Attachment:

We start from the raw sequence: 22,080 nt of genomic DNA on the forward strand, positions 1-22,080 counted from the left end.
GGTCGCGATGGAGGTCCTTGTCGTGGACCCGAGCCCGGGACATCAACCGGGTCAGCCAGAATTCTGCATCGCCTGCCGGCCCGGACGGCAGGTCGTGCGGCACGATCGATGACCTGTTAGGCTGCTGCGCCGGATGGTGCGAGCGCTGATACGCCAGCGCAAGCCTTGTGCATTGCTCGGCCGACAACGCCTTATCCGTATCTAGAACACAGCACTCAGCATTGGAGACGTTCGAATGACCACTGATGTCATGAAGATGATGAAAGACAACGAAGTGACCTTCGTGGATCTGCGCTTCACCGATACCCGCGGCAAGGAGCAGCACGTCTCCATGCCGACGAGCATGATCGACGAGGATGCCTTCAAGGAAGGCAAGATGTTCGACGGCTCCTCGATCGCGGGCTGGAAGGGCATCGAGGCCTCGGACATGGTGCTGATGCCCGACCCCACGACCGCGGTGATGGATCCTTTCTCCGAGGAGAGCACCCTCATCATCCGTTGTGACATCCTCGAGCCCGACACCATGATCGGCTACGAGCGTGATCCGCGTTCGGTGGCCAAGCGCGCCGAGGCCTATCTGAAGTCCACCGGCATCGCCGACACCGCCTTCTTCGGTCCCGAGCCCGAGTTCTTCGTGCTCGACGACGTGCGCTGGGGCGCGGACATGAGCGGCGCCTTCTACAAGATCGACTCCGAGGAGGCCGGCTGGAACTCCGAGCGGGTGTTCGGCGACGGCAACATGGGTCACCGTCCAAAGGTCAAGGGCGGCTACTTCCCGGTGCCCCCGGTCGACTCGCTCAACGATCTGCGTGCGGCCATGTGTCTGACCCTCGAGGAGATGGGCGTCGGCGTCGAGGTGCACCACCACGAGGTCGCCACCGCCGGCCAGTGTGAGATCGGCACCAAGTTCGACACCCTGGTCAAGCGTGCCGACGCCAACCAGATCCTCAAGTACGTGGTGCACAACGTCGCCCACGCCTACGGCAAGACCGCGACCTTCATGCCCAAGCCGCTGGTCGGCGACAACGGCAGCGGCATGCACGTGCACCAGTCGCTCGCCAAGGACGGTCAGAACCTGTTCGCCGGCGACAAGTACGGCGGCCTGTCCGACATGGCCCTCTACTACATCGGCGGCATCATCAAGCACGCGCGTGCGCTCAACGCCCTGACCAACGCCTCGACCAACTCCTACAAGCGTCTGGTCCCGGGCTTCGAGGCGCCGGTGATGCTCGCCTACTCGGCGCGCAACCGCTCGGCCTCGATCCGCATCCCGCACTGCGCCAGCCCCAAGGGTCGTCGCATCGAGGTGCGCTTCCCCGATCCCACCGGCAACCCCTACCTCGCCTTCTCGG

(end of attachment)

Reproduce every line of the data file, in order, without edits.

We start from the raw sequence: 22,080 nt of genomic DNA on the forward strand, positions 1-22,080 counted from the left end.
GGTCGCGATGGAGGTCCTTGTCGTGGACCCGAGCCCGGGACATCAACCGGGTCAGCCAGAATTCTGCATCGCCTGCCGGCCCGGACGGCAGGTCGTGCGGCACGATCGATGACCTGTTAGGCTGCTGCGCCGGATGGTGCGAGCGCTGATACGCCAGCGCAAGCCTTGTGCATTGCTCGGCCGACAACGCCTTATCCGTATCTAGAACACAGCACTCAGCATTGGAGACGTTCGAATGACCACTGATGTCATGAAGATGATGAAAGACAACGAAGTGACCTTCGTGGATCTGCGCTTCACCGATACCCGCGGCAAGGAGCAGCACGTCTCCATGCCGACGAGCATGATCGACGAGGATGCCTTCAAGGAAGGCAAGATGTTCGACGGCTCCTCGATCGCGGGCTGGAAGGGCATCGAGGCCTCGGACATGGTGCTGATGCCCGACCCCACGACCGCGGTGATGGATCCTTTCTCCGAGGAGAGCACCCTCATCATCCGTTGTGACATCCTCGAGCCCGACACCATGATCGGCTACGAGCGTGATCCGCGTTCGGTGGCCAAGCGCGCCGAGGCCTATCTGAAGTCCACCGGCATCGCCGACACCGCCTTCTTCGGTCCCGAGCCCGAGTTCTTCGTGCTCGACGACGTGCGCTGGGGCGCGGACATGAGCGGCGCCTTCTACAAGATCGACTCCGAGGAGGCCGGCTGGAACTCCGAGCGGGTGTTCGGCGACGGCAACATGGGTCACCGTCCAAAGGTCAAGGGCGGCTACTTCCCGGTGCCCCCGGTCGACTCGCTCAACGATCTGCGTGCGGCCATGTGTCTGACCCTCGAGGAGATGGGCGTCGGCGTCGAGGTGCACCACCACGAGGTCGCCACCGCCGGCCAGTGTGAGATCGGCACCAAGTTCGACACCCTGGTCAAGCGTGCCGACGCCAACCAGATCCTCAAGTACGTGGTGCACAACGTCGCCCACGCCTACGGCAAGACCGCGACCTTCATGCCCAAGCCGCTGGTCGGCGACAACGGCAGCGGCATGCACGTGCACCAGTCGCTCGCCAAGGACGGTCAGAACCTGTTCGCCGGCGACAAGTACGGCGGCCTGTCCGACATGGCCCTCTACTACATCGGCGGCATCATCAAGCACGCGCGTGCGCTCAACGCCCTGACCAACGCCTCGACCAACTCCTACAAGCGTCTGGTCCCGGGCTTCGAGGCGCCGGTGATGCTCGCCTACTCGGCGCGCAACCGCTCGGCCTCGATCCGCATCCCGCACTGCGCCAGCCCCAAGGGTCGTCGCATCGAGGTGCGCTTCCCCGATCCCACCGGCAACCCCTACCTCGCCTTCTCGG